Endymion – ‘a thing of beauty is a joy forever’
Nestled in glorious, leafy surroundings, you will find this wonderful, well-maintained country house with a summerhouse, second house and pergola. The villa is named after the famous poem by John Keats (1795-1821) - 'Endymion'. The cultural value of the villa has been officially recognised and it has received the status of a listed building on a unique plot of land of 4,113 m2. With a floor area of more than 700 m2, spread over three floors, the highly distinctive villa Endymion is a captivating example of symmetry and refinement.
History of Bloemendaal
The village started its life in the 12th century on a ridge of sand behind the dunes and was originally called Aelbertsberg after a court established by Count Floris II. Around 1550 the local landmark “Huys te Bloemendaal” was named after the Blommendael family, the owners of the house from the beginning of the 16th century, and this, in turn, gave its name to the village. Numerous linen bleacheries were set up here in the 16th and 17th centuries and the small village centre formed around the Reformed church (1635). Over the course of the 17th century, merchants from Amsterdam and Haarlem founded various estates in Bloemendaal. In the 18th and 19th centuries the bleacheries disappeared, instead new estates and flower bulb fields were laid out on the released land. From 1880 Bloemendaal changed into a village of villas and many estates were converted into villa parks. After the Second World War, Bloemendaal grew in popularity as a beautiful retreat from which to commute to nearby cities.
History and architectural style of the villa Endymion
The villa is the first independent work of the famous architect Theodorus Wijdeveld (1885-1987) and was built between 1909 and 1911 for the architect’s sister. Mr Wijdeveld also supervised the landscaping of the extensive gardens in 1910 and later, in 1924 for the new owner, designed the pergola and garage with chauffeur’s lodgings.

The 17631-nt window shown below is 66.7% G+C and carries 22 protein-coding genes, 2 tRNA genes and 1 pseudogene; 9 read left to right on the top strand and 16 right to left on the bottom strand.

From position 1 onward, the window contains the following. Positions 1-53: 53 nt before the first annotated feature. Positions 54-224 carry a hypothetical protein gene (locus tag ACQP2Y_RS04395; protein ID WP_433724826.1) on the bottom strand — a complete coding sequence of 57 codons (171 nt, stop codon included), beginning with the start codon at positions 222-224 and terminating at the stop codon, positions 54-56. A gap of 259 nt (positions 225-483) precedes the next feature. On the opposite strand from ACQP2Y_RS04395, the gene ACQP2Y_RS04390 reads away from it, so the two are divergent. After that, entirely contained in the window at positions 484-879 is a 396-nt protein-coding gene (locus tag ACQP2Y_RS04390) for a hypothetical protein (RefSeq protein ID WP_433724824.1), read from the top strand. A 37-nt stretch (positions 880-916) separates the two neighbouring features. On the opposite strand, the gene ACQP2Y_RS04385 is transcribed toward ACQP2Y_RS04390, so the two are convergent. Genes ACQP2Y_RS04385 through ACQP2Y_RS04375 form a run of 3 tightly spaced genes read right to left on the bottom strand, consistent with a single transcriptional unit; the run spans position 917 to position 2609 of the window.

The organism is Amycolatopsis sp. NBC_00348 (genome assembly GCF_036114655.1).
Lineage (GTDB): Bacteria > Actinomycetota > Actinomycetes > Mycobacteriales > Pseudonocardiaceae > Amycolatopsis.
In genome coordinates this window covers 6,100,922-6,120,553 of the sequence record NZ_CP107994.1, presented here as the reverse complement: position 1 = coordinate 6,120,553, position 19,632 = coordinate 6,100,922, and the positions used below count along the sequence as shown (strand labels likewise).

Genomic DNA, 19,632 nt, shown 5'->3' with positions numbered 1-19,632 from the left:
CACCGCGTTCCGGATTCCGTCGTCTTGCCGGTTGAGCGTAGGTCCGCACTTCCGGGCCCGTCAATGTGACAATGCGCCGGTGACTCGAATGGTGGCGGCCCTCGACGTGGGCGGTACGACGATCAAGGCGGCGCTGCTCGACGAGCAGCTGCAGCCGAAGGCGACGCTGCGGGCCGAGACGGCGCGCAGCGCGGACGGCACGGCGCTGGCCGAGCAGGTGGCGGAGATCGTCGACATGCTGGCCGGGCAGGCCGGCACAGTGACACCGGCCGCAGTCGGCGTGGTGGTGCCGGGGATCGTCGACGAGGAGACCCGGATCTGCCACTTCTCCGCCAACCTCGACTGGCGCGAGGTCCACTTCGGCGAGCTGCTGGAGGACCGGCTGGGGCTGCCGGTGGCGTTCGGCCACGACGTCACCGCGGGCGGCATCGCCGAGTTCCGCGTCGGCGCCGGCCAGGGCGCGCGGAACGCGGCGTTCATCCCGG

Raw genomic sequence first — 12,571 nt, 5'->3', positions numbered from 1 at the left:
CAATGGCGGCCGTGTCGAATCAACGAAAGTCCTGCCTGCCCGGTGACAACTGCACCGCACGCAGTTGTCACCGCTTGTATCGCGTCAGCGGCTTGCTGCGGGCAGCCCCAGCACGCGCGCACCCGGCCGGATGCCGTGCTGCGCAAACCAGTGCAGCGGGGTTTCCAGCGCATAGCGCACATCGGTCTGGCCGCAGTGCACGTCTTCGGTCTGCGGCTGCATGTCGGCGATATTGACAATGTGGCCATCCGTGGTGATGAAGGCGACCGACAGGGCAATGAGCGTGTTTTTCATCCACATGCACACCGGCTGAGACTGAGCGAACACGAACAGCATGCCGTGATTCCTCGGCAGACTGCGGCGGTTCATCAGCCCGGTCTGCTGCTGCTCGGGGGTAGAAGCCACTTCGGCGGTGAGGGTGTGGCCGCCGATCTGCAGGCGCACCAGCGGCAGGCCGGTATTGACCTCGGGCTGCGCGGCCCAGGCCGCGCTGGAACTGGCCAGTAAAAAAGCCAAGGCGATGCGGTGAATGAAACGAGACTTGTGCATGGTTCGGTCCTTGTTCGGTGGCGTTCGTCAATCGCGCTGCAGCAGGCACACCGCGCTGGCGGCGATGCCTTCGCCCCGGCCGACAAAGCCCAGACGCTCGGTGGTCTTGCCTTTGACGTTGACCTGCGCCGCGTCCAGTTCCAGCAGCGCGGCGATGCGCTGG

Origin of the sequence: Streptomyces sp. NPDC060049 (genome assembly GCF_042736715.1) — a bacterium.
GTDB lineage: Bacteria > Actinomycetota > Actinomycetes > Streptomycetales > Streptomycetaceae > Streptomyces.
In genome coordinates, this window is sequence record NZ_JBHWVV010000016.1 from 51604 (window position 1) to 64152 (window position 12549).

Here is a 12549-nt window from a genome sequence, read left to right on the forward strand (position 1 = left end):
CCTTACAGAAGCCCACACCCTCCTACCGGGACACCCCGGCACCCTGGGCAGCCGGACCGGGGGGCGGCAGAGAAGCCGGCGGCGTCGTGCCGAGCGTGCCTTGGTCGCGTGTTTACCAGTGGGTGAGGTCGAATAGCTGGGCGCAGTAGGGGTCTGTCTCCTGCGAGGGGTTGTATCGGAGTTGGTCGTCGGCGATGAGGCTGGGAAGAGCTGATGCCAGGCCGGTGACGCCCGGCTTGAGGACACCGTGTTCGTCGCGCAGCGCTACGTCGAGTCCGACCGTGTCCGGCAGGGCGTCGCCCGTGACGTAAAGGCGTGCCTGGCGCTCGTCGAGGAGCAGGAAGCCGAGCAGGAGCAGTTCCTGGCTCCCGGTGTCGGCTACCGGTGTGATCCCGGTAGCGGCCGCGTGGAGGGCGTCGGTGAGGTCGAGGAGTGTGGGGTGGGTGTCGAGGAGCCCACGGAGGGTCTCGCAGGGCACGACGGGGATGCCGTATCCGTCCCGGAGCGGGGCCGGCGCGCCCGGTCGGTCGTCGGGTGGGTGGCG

The unusual style in which the monumental façade of the house was created is described as "Um 1800". This was a German architectural trend that emerged at the end of the 19th century and was inspired by the Louis XVI style. Villa Endymion, however also resembles the work of the Dutch architect Peter Behrens (1868-1938). Villa Endymion was bought by Mr Carel W. Baron van Heeckeren and his wife Johanna de Kock in the 1920s and it was they who, in 1924, invited Mr Wijdeveld to design the garage and chauffeur’s lodgings.
Wijdeveld gave Villa Endymion its individual character through the application of various materials and decorative styles - the form of the fireplaces, the parquet flooring, the coffered ceilings and the wall panelling are different in each room.
The villa is rectangular in layout, with elements that project and recede. The exterior of the villa is constructed in brick that has been plastered white and it has a mansard roof covered with slates. Classical forms and details have been applied to the various facades.
Layout of the villa
A stairway between parapets, plastered in white and topped with vases, leads to the imposing entrance with its wooden front door and stone architrave. Visitors are immediately impressed by the imposing entrance hall, which is decorated in richly veined arabesque marble from floor to ceiling. One of the first central heating systems in The Netherlands can be found here, hidden beneath ornate copper lattices.
The ground floor has four square corners and on the west side it opens out to a Doric portal with high windows. Large glass doors offer access to the spacious terrace. The salon [lounge / parlour / sitting room???] and the dining room are to be found on either side and are accessible from the hallway through double doors [with decorative bookcases??]. The pattern of the parquet in the [salon?] is even more exuberant than in the hall. The parquet floor contrasts well with the beautiful modern bronze window frames - one of the villa’s masterpieces.
To the left there is a room with adjacent guest toilet and cloakroom. The central hall has beautiful mahogany panelling and there is a prestigious parquet floor composed of four different types of wood in a diagonal pattern. The hall is finished off with an elaborately decorated, high, coffered ceiling.
To the right there is a room with two of the original built-in cupboards. The spacious open kitchen is situated on the garden side and is equipped with all the modern appliances. Access to the beautifully landscaped garden is offered from almost all of the rooms. The staircase to the first floor is found in the great hall.